Review of “The Clockmaker’s Daughter” by Kate Morton

Morton, Kate. The Clockmaker’s Daughter. New York: Atria Books, 2018.

Hardcover | $28.00 USD | ISBN-13: 978-1451649390 | 485 pages | Historical Fiction

2.5 stars

Kate Morton is an author I enjoyed quite a bit in the past, but found myself having some difficulty getting into her last release, The Lake House. So, when I heard about The Clockmaker’s Daughter, I was interested in picking it up, but not overly eager to do so. And now that I have, I have mixed feelings.

Morton has a beautiful and evocative writing style that always gives me the sense that I’m actually in the places she describes, in this case a stately manor near the Thames. She also manages to capture the voice of the central historical character she’s writing about beautifully, in this case the spirit-character, Birdie. She has such a powerful voice, and even as I waited for it all to come together, I still found myself captivated by those chapters.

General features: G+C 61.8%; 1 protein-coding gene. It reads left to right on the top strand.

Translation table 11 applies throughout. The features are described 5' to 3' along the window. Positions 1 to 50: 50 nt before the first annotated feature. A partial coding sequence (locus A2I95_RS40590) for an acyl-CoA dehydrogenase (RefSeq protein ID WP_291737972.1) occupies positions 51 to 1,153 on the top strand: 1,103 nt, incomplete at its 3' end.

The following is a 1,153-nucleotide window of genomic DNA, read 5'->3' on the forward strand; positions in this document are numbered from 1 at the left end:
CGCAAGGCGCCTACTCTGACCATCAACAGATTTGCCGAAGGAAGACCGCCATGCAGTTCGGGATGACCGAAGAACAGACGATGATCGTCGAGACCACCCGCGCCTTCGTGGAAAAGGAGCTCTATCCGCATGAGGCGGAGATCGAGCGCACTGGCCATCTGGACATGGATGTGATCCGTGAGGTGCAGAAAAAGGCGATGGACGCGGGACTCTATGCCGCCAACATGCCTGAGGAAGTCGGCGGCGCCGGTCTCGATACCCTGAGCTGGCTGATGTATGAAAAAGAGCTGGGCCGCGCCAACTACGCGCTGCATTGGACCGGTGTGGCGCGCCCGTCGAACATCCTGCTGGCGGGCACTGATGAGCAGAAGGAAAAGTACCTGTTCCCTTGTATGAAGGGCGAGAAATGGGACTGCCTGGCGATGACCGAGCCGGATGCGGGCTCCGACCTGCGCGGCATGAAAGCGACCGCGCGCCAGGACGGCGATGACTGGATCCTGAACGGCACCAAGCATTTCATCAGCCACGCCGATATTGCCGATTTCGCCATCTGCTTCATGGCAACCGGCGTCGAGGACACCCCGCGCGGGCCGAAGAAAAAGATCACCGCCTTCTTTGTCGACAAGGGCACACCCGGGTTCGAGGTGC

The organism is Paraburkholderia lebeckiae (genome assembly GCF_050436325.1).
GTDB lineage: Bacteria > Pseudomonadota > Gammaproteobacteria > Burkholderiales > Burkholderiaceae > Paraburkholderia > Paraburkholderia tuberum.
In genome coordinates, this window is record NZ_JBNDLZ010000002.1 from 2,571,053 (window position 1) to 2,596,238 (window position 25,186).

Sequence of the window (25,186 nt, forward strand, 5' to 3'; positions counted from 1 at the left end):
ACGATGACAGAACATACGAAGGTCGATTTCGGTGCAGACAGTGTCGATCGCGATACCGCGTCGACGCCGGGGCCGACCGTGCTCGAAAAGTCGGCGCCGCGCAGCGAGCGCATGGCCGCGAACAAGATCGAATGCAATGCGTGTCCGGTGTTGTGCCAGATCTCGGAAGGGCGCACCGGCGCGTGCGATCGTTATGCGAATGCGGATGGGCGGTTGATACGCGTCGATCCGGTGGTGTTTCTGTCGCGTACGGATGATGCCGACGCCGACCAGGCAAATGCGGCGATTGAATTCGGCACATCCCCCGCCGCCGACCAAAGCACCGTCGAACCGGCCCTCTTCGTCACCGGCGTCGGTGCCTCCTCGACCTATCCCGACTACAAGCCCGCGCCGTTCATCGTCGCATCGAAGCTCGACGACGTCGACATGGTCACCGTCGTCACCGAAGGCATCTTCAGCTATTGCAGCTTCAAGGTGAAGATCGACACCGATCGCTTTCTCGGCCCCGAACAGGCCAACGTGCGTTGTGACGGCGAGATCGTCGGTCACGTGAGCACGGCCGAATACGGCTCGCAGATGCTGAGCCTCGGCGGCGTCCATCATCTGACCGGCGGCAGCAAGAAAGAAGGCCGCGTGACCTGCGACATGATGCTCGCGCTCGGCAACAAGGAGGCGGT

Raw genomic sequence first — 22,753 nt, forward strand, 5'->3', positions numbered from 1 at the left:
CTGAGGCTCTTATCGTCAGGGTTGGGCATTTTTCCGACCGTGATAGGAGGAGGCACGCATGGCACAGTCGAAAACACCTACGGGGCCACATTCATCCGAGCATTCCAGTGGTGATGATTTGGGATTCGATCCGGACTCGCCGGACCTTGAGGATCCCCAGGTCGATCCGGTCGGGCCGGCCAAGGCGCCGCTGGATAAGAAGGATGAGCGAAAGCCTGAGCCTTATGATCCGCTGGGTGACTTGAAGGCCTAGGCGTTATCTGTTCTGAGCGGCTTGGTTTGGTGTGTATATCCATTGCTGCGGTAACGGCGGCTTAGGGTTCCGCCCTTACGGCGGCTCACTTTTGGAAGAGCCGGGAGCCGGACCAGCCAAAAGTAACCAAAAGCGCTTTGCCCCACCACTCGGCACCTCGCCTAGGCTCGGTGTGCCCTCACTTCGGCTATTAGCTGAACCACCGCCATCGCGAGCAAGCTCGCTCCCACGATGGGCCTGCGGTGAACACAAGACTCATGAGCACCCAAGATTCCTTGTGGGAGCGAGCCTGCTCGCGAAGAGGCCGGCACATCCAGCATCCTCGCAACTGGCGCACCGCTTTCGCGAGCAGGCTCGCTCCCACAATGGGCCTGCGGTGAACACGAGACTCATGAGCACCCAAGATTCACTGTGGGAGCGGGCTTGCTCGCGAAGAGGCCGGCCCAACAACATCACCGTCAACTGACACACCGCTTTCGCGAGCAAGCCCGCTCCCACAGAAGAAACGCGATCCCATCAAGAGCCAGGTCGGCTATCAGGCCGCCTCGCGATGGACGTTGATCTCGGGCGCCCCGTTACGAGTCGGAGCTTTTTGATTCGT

However, I did feel like it took a bit too long to come together, and I found myself a bit confused at times, what with all the skipping about through time. And despite there being quite a few characters in these different time periods the only one who really stood out aside from Birdie was Edward, due to the mystery being so focused on him. And while there are obvious connections between the time periods, the book falls into the common problem with multi-timeline stories where we don’t really spend enough time with anyone to see them develop or get attached to them, with a few exceptions.

In general, this wasn’t really for me, although it did have a lot of promise. That being said, I think it’s still worth giving it a shot after looking into the varying opinions on the book, especially if you’ve liked Kate Morton in the past, or are interested in complex, intricate stories.

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